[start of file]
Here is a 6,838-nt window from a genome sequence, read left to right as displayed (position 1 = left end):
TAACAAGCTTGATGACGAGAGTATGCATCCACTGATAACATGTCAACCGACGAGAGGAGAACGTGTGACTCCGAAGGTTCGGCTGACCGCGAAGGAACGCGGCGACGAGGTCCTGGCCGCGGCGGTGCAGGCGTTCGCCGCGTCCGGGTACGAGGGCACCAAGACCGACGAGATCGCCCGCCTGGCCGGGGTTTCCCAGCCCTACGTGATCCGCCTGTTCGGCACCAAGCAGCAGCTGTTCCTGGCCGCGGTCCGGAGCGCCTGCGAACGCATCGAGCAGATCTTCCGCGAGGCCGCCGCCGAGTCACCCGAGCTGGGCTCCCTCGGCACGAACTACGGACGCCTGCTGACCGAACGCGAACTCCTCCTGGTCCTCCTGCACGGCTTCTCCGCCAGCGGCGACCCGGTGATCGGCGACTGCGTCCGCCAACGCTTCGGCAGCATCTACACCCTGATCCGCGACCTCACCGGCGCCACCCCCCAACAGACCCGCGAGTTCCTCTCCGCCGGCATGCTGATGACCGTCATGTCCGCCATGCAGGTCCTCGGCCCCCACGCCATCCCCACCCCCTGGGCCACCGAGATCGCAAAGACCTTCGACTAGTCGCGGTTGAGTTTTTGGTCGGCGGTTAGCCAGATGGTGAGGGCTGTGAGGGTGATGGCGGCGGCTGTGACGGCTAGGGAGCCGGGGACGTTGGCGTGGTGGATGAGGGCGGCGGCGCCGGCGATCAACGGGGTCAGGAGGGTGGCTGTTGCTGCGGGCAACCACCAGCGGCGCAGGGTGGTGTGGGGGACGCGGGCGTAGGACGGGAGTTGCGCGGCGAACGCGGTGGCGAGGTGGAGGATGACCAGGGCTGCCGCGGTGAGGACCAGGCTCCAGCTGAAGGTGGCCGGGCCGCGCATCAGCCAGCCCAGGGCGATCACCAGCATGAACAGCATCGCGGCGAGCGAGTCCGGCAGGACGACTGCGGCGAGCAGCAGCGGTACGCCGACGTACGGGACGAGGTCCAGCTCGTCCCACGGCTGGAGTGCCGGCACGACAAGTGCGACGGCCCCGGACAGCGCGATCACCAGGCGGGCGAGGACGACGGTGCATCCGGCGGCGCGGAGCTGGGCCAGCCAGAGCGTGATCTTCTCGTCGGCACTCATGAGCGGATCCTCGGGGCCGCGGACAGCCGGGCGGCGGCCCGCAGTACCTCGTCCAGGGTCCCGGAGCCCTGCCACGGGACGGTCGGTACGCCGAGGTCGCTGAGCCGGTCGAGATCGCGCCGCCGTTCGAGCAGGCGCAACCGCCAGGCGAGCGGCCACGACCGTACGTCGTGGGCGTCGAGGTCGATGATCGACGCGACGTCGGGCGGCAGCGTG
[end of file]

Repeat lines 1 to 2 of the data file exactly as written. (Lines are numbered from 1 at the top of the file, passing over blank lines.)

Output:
Here is a 6,838-nt window from a genome sequence, read left to right as displayed (position 1 = left end):
TAACAAGCTTGATGACGAGAGTATGCATCCACTGATAACATGTCAACCGACGAGAGGAGAACGTGTGACTCCGAAGGTTCGGCTGACCGCGAAGGAACGCGGCGACGAGGTCCTGGCCGCGGCGGTGCAGGCGTTCGCCGCGTCCGGGTACGAGGGCACCAAGACCGACGAGATCGCCCGCCTGGCCGGGGTTTCCCAGCCCTACGTGATCCGCCTGTTCGGCACCAAGCAGCAGCTGTTCCTGGCCGCGGTCCGGAGCGCCTGCGAACGCATCGAGCAGATCTTCCGCGAGGCCGCCGCCGAGTCACCCGAGCTGGGCTCCCTCGGCACGAACTACGGACGCCTGCTGACCGAACGCGAACTCCTCCTGGTCCTCCTGCACGGCTTCTCCGCCAGCGGCGACCCGGTGATCGGCGACTGCGTCCGCCAACGCTTCGGCAGCATCTACACCCTGATCCGCGACCTCACCGGCGCCACCCCCCAACAGACCCGCGAGTTCCTCTCCGCCGGCATGCTGATGACCGTCATGTCCGCCATGCAGGTCCTCGGCCCCCACGCCATCCCCACCCCCTGGGCCACCGAGATCGCAAAGACCTTCGACTAGTCGCGGTTGAGTTTTTGGTCGGCGGTTAGCCAGATGGTGAGGGCTGTGAGGGTGATGGCGGCGGCTGTGACGGCTAGGGAGCCGGGGACGTTGGCGTGGTGGATGAGGGCGGCGGCGCCGGCGATCAACGGGGTCAGGAGGGTGGCTGTTGCTGCGGGCAACCACCAGCGGCGCAGGGTGGTGTGGGGGACGCGGGCGTAGGACGGGAGTTGCGCGGCGAACGCGGTGGCGAGGTGGAGGATGACCAGGGCTGCCGCGGTGAGGACCAGGCTCCAGCTGAAGGTGGCCGGGCCGCGCATCAGCCAGCCCAGGGCGATCACCAGCATGAACAGCATCGCGGCGAGCGAGTCCGGCAGGACGACTGCGGCGAGCAGCAGCGGTACGCCGACGTACGGGACGAGGTCCAGCTCGTCCCACGGCTGGAGTGCCGGCACGACAAGTGCGACGGCCCCGGACAGCGCGATCACCAGGCGGGCGAGGACGACGGTGCATCCGGCGGCGCGGAGCTGGGCCAGCCAGAGCGTGATCTTCTCGTCGGCACTCATGAGCGGATCCTCGGGGCCGCGGACAGCCGGGCGGCGGCCCGCAGTACCTCGTCCAGGGTCCCGGAGCCCTGCCACGGGACGGTCGGTACGCCGAGGTCGCTGAGCCGGTCGAGATCGCGCCGCCGTTCGAGCAGGCGCAACCGCCAGGCGAGCGGCCACGACCGTACGTCGTGGGCGTCGAGGTCGATGATCGACGCGACGTCGGGCGGCAGCGTG